I do not believe that Amendments Nos. 134 and 135, tabled by the noble Baroness, are necessary. We do not need any additional qualification on the face of the Bill. If we were to put a reference to workplace learning in this clause we should logically have to do the same for further education colleges or perhaps for the various different types of qualification. If we were to add more provisions, as in the amendment, we could run into the danger of making the framework less flexible, not more so. I hope that the noble Baroness will accept my reassurances about the way in which workplace learning will not only be accommodated

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but given substantial support and priority. In the light of that, I hope that she will feel able to withdraw her amendment.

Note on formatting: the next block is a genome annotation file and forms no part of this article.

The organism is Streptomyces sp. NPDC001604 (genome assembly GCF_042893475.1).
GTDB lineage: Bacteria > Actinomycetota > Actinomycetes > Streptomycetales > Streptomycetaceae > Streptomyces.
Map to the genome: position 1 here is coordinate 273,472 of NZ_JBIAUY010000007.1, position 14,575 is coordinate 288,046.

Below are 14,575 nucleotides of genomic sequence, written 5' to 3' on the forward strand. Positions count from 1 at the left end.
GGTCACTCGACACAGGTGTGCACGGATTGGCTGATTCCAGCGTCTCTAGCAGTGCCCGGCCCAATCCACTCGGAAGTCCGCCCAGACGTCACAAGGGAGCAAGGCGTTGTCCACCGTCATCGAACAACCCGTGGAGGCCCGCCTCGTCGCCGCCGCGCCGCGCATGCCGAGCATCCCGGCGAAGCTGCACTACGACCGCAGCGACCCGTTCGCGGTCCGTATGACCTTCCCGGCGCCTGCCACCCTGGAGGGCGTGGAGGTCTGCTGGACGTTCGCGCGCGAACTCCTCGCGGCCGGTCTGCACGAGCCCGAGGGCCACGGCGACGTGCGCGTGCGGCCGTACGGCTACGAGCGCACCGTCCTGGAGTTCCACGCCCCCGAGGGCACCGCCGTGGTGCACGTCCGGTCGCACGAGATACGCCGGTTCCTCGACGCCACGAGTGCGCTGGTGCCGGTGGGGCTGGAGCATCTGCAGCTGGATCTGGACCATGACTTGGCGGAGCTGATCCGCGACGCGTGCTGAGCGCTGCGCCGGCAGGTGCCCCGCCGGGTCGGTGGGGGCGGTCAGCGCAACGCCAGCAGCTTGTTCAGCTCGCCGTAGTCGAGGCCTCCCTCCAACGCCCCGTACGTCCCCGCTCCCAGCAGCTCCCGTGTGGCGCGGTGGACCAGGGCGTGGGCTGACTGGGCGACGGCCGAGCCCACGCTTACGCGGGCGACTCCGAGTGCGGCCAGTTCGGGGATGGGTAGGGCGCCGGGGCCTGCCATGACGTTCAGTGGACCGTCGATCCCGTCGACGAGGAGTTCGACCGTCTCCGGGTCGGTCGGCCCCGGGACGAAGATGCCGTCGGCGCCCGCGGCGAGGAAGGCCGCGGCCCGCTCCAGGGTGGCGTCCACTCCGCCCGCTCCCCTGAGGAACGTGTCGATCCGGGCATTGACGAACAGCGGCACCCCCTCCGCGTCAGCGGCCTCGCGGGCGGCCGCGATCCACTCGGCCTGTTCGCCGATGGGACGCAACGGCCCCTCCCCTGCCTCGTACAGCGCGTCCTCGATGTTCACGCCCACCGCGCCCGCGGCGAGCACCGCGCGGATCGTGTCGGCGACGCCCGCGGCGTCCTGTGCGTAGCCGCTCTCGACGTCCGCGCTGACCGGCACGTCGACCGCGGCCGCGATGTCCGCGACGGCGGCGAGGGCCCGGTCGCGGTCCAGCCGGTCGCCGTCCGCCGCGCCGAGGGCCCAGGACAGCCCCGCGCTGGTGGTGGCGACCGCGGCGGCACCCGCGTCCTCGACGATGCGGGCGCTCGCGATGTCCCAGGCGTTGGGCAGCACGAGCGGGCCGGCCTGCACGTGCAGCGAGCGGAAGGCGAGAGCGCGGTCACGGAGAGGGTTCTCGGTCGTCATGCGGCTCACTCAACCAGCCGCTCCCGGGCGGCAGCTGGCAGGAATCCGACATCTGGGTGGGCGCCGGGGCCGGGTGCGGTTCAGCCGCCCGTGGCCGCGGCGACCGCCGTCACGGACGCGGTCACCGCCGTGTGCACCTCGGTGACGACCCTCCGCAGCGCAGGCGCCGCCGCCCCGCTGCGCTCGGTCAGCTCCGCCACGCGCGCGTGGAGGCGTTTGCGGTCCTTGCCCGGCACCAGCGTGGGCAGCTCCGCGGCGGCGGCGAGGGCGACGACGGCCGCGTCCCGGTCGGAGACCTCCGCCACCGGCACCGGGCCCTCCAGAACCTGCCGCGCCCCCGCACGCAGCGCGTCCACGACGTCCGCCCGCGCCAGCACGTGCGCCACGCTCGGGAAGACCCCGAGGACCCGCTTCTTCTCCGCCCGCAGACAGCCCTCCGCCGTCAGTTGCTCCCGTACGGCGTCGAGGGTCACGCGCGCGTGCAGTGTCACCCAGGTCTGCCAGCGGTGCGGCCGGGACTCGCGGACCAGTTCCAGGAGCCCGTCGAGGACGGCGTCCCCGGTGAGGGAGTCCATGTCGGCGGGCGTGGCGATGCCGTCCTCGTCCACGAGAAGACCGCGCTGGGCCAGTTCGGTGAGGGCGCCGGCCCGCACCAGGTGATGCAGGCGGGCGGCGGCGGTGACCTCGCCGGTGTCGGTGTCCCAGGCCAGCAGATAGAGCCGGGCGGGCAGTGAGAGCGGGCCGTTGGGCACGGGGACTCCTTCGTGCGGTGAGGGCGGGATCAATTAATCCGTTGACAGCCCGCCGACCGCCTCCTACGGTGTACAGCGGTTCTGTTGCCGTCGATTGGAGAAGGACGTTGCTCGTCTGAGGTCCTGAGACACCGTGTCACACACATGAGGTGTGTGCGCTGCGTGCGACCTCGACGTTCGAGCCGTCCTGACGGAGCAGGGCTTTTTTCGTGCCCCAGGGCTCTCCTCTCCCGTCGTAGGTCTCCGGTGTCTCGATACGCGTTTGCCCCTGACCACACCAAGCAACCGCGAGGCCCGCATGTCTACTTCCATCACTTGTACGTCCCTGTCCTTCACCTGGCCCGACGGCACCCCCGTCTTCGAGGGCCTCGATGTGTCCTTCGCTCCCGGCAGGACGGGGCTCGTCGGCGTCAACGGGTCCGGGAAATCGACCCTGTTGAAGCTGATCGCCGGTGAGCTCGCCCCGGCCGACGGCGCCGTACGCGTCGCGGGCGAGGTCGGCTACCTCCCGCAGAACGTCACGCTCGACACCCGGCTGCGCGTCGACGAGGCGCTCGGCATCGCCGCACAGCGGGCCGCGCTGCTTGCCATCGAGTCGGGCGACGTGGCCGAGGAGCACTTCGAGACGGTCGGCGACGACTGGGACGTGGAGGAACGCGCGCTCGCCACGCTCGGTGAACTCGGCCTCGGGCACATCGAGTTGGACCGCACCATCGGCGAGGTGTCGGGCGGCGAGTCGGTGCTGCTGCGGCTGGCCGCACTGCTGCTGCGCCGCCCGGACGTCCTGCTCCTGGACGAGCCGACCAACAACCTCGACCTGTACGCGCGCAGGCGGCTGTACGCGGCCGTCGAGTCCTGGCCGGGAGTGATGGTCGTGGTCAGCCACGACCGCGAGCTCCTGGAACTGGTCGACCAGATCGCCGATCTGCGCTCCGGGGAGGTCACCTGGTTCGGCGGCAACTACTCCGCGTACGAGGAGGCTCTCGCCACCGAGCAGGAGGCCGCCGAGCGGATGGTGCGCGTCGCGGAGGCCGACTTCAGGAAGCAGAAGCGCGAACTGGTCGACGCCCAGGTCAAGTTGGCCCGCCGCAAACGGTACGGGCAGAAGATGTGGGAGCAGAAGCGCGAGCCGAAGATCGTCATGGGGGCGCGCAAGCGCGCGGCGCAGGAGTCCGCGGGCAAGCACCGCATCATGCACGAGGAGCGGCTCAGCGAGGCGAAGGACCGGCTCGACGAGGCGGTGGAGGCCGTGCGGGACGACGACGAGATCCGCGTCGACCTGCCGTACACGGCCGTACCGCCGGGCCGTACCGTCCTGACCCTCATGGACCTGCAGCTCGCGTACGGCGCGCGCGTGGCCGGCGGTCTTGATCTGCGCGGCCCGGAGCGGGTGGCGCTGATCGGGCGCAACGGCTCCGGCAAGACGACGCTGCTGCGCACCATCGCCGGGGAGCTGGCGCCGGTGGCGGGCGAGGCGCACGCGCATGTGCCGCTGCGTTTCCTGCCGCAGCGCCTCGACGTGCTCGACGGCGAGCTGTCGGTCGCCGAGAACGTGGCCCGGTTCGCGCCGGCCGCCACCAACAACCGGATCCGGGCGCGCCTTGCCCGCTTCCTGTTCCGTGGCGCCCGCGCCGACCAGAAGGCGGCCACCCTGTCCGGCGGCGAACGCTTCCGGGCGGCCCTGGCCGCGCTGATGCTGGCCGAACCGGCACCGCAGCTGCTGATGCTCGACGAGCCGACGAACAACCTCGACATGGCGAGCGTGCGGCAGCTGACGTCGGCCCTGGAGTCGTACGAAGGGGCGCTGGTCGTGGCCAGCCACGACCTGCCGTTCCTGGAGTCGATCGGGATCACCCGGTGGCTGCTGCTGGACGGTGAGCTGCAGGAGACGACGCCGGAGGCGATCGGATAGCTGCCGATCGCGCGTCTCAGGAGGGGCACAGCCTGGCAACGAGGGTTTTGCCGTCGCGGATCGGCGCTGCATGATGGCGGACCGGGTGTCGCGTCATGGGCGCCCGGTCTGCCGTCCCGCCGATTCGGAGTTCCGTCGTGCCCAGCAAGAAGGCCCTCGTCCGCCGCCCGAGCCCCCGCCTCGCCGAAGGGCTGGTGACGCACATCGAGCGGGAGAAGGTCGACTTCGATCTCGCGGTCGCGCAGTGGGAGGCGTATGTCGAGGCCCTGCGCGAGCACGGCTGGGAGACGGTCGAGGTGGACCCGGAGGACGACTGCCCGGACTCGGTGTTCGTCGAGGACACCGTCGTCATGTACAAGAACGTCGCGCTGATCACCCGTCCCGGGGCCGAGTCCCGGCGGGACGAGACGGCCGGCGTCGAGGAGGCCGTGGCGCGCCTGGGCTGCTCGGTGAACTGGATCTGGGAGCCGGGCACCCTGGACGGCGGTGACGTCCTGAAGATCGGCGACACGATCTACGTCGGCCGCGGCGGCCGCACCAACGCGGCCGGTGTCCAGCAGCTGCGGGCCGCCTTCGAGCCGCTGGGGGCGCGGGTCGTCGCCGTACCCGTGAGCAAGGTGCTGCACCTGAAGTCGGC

Baroness Carnegy of Lour: My Lords, before the noble Baroness sits down, perhaps she can confirm a matter which she has not stated in the answers given today. One of the basic principles of learning is that one must start with a person's experience to date. The noble Baroness will know that from her previous distinguished service at Birkbeck College. It is critical that one should begin with a person's experience. An adult or young adult will have more experience than a very young person.

Can the Minister confirm that a set of principles will include the basing of teaching on a person's experience to date? Work-based education has the great advantage, however young the worker, of a common experience of the work being done, and that is where one can begin. The Minister has not said that.

I am making a single point in perhaps a somewhat complicated way. Will the set of principles include basing teaching on a person's experience to date, and if that person is at work, on his or her experience at work? If the set of principles includes that, the amendment will not be necessary.